Allen Curnow

1911–2001; New Zealand’s leading poet and literary critic.

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Photo credit: Nigel Gardiner

Born in Timaru in 1911, Allen Curnow OBE, ONZ, is a fifth-generation New Zealander. He was long thought of as our foremost New Zealand poet and at the time of his death was regarded as one of the greatest of all poets writing in English.

Curnow first began publishing poetry in the 1930s and is the author of many collections and the editor of two major anthologies of New Zealand poetry. He was also an important critic and editor – his critical writings, manifestos, essays, reviews, dialogues, prefaces, lectures, tributes, letters were gathered together in Look Back Harder (AUP, 1987). His poetry reached an audience outside New Zealand too – his then-collected poems, Early Days Yet, was published in 1997 by Auckland University Press and Carcanet; and his late collection The Bells of St Babel’s: Poems 1997–2001 went on towin theMontana New Zealand Book Award for Poetry.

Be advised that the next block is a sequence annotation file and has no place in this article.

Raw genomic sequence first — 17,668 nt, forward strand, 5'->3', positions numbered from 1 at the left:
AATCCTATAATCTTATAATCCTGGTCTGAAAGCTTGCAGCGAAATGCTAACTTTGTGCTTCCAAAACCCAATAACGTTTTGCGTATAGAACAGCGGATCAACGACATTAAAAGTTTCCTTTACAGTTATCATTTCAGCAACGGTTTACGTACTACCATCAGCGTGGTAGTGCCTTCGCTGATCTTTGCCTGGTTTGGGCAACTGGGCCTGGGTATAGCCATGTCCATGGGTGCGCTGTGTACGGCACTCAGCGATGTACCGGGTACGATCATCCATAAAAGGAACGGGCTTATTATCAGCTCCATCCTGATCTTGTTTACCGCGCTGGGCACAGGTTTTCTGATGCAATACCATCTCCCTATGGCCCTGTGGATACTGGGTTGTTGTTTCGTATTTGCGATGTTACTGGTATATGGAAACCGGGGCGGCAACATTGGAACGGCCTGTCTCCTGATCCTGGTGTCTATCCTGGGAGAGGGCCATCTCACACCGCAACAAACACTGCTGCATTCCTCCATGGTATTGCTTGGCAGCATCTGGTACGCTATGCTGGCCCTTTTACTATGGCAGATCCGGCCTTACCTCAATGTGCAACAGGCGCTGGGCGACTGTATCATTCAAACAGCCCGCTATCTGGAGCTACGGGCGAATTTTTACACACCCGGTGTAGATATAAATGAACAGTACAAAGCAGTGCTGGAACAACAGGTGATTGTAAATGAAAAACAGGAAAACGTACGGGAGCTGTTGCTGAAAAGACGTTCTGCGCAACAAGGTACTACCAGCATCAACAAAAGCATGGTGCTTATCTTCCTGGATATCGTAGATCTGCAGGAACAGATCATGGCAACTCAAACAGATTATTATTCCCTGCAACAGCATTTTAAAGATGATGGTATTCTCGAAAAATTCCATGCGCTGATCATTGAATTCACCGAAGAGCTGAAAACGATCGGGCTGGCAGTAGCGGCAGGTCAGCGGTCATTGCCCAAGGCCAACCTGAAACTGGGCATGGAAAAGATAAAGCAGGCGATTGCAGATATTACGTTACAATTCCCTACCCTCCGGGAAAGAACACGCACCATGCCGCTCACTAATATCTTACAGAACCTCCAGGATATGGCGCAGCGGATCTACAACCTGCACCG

This was just one of many awards and honours Curnow won for his poetry: the New Zealand Book Award for Poetry a total of six times, the Commonwealth Poetry Prize and the Queen’s Medal for Poetry. Curnow was awarded the A. W. Reed Lifetime Achievement Award in 2000. He died in 2001.